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Historic New Bridge Landing's Operating Budget Introduced

A preliminary budget of $149,000 was approved at the group's last meeting

A $149,000 preliminary operating budget for the Historic New Bridge Landing Park was approved at the recent meeting of the Historic New Bridge Landing Park Commission.

Historic New Bridge Landing Park Chairman Michael Trepicchio explained that funding for the spending plan is part of legislation, passed by both the state senate and assembly in 2009 that redirects funding from the Division of Parks and Forestry to the commission.

“The law transfers administration from the state Department of Environmental Protection/Division of Parks and Forestry to Historic New Bridge Landing,” he said.

“All monies to be spent in operation of the Steuben House and Historic New Bridge Landing will be re-allocated to the commission,” he said.

Trepicchio and other members of the commission said they want to reopen the Steuben House for school groups and the public in general.

The Steuben House closed in 2007 after as nor’easter caused flooding in the house during April of that year, thus destroying numerous artifacts that belonged to the Bergen County Historical Society.

The proposed operating budget calls for hiring three part-time staff employees to run the facility.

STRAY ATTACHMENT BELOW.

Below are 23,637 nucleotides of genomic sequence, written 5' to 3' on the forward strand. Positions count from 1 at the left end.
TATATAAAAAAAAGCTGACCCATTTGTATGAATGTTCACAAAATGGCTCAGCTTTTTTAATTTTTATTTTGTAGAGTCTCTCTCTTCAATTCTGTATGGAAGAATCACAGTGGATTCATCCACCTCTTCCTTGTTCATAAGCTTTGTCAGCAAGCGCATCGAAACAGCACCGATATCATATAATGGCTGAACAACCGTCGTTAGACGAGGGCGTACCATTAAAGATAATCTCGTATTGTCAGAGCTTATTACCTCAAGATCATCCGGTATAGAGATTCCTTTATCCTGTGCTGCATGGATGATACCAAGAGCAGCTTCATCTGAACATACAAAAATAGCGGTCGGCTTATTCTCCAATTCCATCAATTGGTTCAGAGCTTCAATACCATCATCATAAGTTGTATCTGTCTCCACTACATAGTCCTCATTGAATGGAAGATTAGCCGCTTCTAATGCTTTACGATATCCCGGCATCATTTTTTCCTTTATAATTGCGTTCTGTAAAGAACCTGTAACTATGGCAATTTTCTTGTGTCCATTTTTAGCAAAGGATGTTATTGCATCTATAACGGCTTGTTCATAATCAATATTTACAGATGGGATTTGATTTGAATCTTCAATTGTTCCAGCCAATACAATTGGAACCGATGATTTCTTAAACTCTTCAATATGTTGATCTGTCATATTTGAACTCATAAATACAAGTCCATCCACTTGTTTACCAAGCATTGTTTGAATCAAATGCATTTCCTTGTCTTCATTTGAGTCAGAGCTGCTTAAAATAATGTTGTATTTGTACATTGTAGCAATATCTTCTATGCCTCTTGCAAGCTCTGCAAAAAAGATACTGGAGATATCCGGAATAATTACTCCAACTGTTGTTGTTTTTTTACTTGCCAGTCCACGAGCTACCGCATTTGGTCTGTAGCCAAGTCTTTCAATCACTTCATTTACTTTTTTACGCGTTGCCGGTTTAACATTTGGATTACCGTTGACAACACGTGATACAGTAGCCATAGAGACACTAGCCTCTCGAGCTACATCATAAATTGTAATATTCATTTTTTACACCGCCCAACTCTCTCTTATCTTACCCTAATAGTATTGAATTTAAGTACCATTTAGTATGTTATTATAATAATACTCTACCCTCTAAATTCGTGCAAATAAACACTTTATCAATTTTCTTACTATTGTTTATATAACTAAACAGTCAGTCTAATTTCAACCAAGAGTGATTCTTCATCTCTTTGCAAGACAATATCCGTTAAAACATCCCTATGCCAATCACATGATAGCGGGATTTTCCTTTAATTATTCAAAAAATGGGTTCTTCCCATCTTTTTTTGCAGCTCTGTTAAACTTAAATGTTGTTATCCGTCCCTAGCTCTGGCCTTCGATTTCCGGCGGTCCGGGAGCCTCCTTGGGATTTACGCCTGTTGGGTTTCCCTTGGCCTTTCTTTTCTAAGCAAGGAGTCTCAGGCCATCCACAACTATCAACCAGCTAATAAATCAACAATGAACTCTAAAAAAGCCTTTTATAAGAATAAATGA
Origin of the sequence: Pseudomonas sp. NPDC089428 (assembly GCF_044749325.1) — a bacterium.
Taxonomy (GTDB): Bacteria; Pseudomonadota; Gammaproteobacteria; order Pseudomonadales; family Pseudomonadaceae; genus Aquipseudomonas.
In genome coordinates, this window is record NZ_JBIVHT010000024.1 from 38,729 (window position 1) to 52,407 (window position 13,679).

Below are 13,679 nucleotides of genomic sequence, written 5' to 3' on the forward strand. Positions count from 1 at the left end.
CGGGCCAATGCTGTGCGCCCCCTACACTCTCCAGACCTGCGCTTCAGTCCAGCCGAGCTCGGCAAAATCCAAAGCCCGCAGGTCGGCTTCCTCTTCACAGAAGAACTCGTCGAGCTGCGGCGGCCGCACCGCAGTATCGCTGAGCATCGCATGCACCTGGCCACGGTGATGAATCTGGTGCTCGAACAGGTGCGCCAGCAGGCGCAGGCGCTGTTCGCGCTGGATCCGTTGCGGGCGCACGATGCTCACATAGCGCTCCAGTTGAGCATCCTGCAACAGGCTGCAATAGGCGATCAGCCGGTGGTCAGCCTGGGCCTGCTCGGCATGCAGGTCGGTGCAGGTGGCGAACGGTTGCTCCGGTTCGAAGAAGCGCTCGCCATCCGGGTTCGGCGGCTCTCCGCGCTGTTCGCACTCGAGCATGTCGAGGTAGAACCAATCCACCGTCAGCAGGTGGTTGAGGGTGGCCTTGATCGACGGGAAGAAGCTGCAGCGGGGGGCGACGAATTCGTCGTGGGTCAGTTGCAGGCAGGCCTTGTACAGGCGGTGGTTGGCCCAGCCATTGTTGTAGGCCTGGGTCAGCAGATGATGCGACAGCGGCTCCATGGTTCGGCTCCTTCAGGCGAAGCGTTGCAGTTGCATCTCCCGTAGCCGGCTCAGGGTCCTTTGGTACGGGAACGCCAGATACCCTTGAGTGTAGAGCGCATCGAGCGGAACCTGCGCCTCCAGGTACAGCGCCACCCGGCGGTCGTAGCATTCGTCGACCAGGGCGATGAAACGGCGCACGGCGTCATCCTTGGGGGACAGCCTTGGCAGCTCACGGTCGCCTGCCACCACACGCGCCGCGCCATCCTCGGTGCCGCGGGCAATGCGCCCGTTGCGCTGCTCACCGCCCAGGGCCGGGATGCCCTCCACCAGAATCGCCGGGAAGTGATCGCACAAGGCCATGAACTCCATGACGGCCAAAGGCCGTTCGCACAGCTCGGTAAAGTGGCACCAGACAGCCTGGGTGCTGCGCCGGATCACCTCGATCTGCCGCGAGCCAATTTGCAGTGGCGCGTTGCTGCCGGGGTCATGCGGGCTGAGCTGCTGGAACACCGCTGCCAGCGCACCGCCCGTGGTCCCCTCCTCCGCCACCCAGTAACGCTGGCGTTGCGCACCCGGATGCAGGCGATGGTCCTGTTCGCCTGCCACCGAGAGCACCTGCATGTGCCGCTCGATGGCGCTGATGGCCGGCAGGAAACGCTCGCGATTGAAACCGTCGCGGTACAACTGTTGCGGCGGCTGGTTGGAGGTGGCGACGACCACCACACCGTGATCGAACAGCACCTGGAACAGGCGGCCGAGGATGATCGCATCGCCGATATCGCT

“We are spending money to open the place,” Trepicchio said.

“And we need to start a constructive dialogue to do this and carry out the will of the people… this place deserves to be open.”

The spending plan also allocates funds for the hiring of a bookkeeper, utilities, building maintenance, landscaping, website, Internet and marketing.

Trepicchio said the budget was submitted to Trenton on May 10.

“In the scope of the state budget, this [$149.000] is a drop in the bucket,” he said.

Commenting on recent remarks made by a DEP spokesperson regarding the historic site and what he said was a lack of available funding, Trepicchio said it was “disheartening” to hear the site referred to by this individual as “a project.”

“If it’s anything, it is a significant place in American history, it is not a project,” he said.

“The mindset in Trenton needs to change, they (the administration) need to read the law, we, (the commission) are in compliance with it.”

Trepicchio then said that the state needs to come up with the money to fund the site.

“The public deserves it and they demand it,” he said.

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